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Divisive Recession

August 6, 2010
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If you could read Kirk’s mind, he’d be saying Yes Charlie, that’s a girl. Right after Charlie (ST:TOS Episode 2 Charlie X), a raging-hormonal adolescent, sees a girl for the first time, and Kirk just smiles. But if you had to pick from his quotes maybe it would be this one; Worlds may change, galaxies disintegrate, but a woman always remains a woman (ST:TOS The Conscience of the King).
CNNMoney has this article on the effects of the recession: women more optimistic than men about finances. Maybe it really should say men more pessimistic than women. But you know, clearly men are the norm. As for explanation they throw aside a quote from a professional and cite this paper with their title of the unemployment rate for men has risen faster than for women.
Charts in that paper show that overall recessions have affected men more clearly than women. Men’s unemployment peaks at much higher levels.
But then this previous graph shows you how men have consistently been more than the majority in the workplace for thirty years now.
It seems logical to me that if men are the “norm” and more than the majority in the workplace, their jobs would be the most effected by economic downturns. Women, who are less likely to be employed period, are still a subset of the employment population. It also seems likely to me that since the unemployment rate affects only those who are “actively looking for work” during the first x months of their unemployment, it might not include women who couldn’t get a job and decided to stay at home, watch the kids, and wait out the downturn. Since men don’t stay at home and watch the kids, even when they lose their jobs, they’re probably overrepresented in the government’s unemployment numbers. But framing the story this way lets angry men blame women for still being employed. Even though, I don’t see too many men lining up to be secretaries or social workers or teachers. Sort of like blaming immigrants for taking all our fruit picking jobs when there’s an obvious lack of citizens who would like employment in the migrant farm industry. That’s why I love this site, Take Our Jobs: it raises the issue of how much of our nation’s food supply is picked/grown/cultivated by undocumented workers who can not get citizenship. This site connects unemployed citizens who would like to work in this industry to jobs. I wonder how much interest it’s getting. I’m going to bet not a lot.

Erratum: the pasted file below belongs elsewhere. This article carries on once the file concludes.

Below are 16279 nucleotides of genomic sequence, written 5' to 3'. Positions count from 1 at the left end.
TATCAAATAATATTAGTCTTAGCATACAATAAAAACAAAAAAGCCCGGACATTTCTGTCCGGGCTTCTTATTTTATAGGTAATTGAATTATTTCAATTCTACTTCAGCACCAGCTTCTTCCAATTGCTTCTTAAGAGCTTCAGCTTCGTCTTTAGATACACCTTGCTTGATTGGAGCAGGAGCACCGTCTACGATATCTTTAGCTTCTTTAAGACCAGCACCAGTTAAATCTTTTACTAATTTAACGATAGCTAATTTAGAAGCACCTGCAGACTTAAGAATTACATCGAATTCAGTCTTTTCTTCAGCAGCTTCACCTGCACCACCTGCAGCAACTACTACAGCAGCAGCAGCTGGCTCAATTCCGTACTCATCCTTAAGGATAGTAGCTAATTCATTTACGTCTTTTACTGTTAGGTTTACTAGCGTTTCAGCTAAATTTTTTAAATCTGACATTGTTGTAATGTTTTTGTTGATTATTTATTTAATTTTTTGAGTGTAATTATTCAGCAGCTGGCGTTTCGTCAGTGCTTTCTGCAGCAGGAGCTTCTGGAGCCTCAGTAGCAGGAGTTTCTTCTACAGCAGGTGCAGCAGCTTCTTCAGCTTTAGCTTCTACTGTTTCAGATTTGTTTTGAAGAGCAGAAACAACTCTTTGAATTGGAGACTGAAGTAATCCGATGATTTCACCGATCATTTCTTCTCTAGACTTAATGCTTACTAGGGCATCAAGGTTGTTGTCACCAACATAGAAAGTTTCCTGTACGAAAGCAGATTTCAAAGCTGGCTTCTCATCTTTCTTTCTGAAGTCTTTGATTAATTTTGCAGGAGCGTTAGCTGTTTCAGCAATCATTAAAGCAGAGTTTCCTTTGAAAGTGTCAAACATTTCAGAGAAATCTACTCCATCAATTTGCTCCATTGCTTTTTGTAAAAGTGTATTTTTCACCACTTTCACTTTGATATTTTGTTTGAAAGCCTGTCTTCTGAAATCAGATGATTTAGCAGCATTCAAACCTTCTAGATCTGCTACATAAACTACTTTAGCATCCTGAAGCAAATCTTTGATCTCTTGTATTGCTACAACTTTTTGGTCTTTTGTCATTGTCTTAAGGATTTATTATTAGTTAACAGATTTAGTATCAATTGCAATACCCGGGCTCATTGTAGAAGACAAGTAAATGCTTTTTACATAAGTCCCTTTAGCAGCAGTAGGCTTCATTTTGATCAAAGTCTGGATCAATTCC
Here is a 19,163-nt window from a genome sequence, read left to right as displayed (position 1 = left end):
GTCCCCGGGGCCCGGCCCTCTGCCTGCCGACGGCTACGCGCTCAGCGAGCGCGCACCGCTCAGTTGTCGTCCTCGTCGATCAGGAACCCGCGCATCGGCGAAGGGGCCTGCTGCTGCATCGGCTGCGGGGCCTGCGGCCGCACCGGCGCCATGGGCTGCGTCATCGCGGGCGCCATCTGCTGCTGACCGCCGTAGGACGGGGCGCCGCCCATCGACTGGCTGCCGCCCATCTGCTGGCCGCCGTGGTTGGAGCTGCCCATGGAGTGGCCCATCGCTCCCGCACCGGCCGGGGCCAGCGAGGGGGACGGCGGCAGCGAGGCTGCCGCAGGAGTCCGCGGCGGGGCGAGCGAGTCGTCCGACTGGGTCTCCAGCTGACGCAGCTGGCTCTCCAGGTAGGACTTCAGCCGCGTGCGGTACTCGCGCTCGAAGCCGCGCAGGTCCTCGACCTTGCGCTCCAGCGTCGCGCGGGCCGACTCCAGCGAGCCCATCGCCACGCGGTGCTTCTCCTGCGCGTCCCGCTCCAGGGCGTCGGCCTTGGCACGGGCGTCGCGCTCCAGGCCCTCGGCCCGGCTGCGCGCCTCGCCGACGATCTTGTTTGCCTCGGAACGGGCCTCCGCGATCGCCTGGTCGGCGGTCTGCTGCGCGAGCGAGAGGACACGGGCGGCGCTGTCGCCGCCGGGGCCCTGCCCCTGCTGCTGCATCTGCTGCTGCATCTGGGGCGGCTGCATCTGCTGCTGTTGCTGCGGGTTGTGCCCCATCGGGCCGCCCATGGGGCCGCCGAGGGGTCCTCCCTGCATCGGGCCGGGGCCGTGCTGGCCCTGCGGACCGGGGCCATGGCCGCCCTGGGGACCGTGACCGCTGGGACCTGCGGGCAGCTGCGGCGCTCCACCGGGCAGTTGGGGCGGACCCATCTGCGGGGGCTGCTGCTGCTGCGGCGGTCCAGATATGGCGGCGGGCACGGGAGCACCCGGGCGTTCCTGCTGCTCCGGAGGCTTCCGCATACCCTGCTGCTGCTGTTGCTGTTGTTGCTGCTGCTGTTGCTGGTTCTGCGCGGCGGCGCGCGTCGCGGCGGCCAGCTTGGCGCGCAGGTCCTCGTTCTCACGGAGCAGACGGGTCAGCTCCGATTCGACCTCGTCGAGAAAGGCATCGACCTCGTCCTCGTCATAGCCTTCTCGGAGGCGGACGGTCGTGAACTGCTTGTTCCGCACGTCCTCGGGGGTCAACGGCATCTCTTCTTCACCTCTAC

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2 Comments leave one →
  1. August 6, 2010 8:25 pm

    The other thing is that this completely ignores the fact that, if the man is the only wage earner in the family, the rest of the family is affected by the fact that they have difficulty getting a job. The family he may be supporting is invisible in the numbers and therefore assumed to be unaffected. So men may directly be affected more than women, but I wonder how things would balance out if one has to look at indirect impacts as well.I had an argument about the whole farm worker thing with someone this weekend, and it only made me crabby. I just get the sense that it is easier to point fingers at those who are helpless than to try to deal with the powers that be. Of course, I'm also in a farming area where a lot of people actually would rather be farming, but because of the farm bust in the 80s, a lot of people were forced to leave family farms and move to cities to find work. Not that any of that is the results of migrant workers…

  2. August 6, 2010 8:47 pm

    Agreed. You make an excellent point about indirect impact almost always being overlooked. And good point about migrant farm workers often being the scapegoats. I suspect the Americans who want to return to farming are unwilling to work at the wages and working conditions of the migrant farm workers. And that's more of the problem than the workers themselves.

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